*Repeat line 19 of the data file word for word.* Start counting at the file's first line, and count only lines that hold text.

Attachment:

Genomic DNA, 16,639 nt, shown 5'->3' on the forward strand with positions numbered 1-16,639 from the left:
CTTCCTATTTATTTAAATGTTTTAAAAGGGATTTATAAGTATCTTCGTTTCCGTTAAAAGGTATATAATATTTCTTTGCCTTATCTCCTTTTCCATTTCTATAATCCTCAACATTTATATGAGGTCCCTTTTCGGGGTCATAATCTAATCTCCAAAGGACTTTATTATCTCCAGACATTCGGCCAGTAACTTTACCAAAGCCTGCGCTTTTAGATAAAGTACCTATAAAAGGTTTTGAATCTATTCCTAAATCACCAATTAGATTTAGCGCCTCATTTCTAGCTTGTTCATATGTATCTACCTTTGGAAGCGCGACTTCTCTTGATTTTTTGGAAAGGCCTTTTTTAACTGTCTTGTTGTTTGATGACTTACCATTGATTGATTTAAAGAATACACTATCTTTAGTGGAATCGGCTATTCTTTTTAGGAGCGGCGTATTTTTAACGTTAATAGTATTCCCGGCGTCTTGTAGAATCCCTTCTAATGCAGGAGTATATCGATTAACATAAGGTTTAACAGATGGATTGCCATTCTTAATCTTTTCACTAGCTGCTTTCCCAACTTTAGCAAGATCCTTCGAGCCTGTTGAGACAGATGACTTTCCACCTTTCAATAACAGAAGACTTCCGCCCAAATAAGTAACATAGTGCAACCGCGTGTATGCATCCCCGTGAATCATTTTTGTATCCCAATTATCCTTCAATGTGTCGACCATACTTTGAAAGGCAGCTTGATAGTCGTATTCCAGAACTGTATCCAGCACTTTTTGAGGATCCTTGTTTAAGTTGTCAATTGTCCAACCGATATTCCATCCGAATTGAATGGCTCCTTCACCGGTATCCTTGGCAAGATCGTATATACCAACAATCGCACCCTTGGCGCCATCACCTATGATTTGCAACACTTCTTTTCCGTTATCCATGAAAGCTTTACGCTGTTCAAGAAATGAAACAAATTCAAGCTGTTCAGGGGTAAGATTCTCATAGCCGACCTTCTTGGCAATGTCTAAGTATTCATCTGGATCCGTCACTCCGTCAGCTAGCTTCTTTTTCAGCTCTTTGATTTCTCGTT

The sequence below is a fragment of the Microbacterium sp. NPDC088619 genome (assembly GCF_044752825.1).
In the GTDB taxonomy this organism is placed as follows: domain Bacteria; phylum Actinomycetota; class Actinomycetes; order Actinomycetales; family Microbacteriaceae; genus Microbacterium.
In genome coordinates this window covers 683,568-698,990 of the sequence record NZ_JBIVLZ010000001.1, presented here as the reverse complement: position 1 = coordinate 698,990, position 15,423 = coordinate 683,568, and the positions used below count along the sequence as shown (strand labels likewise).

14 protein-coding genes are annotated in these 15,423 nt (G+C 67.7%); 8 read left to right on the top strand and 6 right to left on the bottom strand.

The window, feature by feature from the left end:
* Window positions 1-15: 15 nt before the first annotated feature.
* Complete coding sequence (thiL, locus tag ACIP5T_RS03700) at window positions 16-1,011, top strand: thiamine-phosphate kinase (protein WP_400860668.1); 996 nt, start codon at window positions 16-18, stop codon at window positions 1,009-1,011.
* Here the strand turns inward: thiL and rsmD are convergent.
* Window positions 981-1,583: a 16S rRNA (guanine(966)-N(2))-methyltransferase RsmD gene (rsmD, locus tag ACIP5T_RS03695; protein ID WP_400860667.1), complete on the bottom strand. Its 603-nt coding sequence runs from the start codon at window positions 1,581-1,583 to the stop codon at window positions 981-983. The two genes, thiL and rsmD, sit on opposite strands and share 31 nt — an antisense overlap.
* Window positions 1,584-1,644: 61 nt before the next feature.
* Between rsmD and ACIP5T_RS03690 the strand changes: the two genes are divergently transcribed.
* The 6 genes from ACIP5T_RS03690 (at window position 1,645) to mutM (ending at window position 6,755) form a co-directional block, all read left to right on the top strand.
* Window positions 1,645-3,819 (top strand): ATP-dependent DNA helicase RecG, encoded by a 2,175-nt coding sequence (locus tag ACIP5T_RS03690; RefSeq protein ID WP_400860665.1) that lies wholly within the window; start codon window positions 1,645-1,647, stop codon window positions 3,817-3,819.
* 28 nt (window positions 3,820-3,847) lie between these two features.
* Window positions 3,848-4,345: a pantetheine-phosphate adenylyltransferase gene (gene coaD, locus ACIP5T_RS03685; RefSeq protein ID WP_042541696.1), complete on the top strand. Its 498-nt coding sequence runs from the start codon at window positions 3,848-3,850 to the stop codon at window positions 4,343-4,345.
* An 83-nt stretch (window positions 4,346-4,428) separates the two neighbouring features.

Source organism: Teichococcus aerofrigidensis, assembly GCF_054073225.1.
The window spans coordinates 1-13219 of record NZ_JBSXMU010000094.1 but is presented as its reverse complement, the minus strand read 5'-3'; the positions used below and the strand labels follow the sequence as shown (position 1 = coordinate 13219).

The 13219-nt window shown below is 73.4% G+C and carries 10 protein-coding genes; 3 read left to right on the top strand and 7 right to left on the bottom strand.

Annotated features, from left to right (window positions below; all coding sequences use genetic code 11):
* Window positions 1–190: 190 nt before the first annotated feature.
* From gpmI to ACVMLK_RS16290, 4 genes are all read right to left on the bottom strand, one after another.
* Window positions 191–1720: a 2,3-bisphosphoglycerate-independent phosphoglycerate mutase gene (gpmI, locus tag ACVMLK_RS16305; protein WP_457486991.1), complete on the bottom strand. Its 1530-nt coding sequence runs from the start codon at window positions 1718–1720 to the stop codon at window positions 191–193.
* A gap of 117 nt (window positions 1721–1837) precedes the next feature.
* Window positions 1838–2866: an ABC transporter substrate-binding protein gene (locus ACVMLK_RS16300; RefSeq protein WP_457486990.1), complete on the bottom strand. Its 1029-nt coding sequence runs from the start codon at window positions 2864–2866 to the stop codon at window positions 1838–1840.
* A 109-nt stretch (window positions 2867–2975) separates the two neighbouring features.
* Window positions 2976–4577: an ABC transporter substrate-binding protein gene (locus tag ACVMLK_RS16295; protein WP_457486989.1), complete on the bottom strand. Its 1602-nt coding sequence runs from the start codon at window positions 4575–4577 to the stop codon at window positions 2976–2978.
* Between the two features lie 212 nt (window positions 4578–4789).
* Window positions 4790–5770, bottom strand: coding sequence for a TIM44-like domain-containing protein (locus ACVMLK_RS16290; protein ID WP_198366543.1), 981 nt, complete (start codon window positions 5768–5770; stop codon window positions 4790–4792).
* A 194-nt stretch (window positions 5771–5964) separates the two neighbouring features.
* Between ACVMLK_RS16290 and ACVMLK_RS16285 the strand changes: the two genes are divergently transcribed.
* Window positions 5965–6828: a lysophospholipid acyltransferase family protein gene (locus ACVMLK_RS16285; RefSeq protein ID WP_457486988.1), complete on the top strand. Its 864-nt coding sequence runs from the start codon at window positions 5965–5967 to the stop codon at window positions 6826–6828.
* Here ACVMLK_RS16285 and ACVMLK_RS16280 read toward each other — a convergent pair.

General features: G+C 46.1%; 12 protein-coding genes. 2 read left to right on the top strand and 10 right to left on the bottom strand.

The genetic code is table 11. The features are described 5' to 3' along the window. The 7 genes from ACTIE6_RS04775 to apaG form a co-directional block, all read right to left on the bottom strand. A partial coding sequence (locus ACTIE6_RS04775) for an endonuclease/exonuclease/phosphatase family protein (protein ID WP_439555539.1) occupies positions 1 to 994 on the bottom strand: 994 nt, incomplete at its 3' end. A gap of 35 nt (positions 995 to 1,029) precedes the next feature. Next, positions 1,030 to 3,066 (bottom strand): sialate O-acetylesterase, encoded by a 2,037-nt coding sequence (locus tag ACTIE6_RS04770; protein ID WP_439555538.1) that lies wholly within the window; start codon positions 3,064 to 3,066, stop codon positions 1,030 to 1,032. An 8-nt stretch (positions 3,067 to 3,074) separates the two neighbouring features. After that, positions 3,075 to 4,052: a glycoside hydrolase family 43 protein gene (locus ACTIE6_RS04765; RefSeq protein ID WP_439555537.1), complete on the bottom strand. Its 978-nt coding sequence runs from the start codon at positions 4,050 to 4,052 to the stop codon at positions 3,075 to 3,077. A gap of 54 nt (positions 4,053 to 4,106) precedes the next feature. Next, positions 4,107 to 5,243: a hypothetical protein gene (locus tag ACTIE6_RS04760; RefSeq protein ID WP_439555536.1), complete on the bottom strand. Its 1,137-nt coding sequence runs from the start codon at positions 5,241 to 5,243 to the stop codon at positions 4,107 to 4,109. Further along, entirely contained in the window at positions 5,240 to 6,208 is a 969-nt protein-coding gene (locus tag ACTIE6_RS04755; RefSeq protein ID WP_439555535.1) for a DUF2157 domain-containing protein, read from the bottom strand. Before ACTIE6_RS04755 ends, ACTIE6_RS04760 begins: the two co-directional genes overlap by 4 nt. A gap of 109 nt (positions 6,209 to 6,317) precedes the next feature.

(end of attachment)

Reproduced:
Source organism: Teichococcus aerofrigidensis, assembly GCF_054073225.1.